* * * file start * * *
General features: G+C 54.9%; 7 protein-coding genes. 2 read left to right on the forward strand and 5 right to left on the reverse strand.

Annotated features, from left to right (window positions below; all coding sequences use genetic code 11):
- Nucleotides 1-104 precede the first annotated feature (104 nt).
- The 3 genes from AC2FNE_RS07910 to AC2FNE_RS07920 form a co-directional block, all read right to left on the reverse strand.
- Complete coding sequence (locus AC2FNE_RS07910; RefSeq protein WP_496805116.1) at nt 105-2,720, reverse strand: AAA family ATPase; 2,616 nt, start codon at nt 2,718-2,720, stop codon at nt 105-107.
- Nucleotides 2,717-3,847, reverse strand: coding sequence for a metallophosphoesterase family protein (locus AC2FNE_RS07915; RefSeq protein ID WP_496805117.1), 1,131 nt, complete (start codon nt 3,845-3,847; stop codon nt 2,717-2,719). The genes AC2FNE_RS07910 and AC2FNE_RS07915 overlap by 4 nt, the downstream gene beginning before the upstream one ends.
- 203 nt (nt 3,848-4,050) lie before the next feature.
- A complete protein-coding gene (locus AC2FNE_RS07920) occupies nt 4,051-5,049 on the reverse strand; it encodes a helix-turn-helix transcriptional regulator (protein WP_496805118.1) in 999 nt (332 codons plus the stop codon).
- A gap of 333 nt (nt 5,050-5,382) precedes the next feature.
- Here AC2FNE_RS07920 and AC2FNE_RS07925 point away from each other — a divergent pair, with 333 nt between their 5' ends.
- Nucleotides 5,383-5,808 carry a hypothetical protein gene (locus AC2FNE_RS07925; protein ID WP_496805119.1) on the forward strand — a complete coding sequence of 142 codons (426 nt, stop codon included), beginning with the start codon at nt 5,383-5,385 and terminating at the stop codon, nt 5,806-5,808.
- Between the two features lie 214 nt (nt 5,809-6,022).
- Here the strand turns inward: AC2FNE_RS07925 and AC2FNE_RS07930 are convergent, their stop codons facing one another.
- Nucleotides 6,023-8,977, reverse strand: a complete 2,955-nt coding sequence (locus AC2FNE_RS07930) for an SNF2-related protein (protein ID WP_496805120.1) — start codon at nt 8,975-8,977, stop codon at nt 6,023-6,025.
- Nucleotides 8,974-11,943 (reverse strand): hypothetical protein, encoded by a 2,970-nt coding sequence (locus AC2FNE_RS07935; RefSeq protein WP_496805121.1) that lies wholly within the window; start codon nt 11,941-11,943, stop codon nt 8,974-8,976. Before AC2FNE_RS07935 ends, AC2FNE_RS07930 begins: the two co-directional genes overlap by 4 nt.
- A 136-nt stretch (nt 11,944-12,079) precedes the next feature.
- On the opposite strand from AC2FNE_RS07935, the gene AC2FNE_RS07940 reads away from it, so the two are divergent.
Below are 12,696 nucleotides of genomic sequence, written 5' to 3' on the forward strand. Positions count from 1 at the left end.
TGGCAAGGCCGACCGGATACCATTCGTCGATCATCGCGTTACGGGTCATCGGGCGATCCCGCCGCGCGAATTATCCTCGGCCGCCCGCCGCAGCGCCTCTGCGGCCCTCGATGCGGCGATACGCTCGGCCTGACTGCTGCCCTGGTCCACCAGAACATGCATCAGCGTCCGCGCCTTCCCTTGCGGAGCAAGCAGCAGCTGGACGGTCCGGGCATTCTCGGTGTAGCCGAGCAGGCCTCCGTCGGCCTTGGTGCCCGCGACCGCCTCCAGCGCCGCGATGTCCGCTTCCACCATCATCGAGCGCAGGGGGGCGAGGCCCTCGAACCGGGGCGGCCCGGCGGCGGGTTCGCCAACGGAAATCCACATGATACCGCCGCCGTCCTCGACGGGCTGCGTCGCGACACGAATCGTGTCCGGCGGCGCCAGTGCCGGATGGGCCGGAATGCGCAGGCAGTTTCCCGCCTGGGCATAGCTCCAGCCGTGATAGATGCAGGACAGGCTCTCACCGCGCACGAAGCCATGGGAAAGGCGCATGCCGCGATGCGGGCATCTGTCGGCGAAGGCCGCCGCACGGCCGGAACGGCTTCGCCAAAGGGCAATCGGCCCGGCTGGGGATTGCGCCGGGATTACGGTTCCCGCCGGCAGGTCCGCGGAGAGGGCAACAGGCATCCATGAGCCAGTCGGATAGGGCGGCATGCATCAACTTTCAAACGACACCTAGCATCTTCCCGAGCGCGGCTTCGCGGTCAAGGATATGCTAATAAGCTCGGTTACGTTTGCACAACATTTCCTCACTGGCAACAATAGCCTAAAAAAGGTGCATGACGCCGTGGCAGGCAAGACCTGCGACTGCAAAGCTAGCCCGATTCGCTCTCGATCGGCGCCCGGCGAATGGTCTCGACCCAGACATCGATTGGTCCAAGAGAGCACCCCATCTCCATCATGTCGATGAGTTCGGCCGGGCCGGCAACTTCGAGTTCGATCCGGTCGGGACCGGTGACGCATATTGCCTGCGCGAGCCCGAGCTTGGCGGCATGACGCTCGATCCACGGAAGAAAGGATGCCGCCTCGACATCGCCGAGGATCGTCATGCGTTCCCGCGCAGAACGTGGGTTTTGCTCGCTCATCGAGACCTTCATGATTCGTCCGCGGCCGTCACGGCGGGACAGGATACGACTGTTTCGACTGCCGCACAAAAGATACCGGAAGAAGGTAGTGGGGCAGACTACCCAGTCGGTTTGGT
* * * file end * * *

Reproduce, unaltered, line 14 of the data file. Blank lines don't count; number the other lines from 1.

- Nucleotides 6,023-8,977, reverse strand: a complete 2,955-nt coding sequence (locus AC2FNE_RS07930) for an SNF2-related protein (protein ID WP_496805120.1) — start codon at nt 8,975-8,977, stop codon at nt 6,023-6,025.